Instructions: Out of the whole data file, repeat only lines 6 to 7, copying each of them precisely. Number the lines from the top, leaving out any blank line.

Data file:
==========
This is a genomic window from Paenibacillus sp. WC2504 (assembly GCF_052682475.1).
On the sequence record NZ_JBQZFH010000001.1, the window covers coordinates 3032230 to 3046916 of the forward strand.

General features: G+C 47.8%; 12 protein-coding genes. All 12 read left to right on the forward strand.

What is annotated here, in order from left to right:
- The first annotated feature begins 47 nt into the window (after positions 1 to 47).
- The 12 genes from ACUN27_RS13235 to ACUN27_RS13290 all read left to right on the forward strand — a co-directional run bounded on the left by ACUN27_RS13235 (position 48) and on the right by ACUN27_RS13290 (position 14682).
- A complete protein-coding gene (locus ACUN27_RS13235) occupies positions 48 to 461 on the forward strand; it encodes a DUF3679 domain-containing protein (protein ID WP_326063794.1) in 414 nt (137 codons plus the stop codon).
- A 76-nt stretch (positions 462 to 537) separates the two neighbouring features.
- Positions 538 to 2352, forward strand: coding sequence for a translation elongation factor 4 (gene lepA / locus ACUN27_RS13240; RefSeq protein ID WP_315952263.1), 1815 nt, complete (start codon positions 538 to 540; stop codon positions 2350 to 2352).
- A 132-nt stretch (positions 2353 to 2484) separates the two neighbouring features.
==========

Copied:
- The 12 genes from ACUN27_RS13235 to ACUN27_RS13290 all read left to right on the forward strand — a co-directional run bounded on the left by ACUN27_RS13235 (position 48) and on the right by ACUN27_RS13290 (position 14682).
- A complete protein-coding gene (locus ACUN27_RS13235) occupies positions 48 to 461 on the forward strand; it encodes a DUF3679 domain-containing protein (protein ID WP_326063794.1) in 414 nt (137 codons plus the stop codon).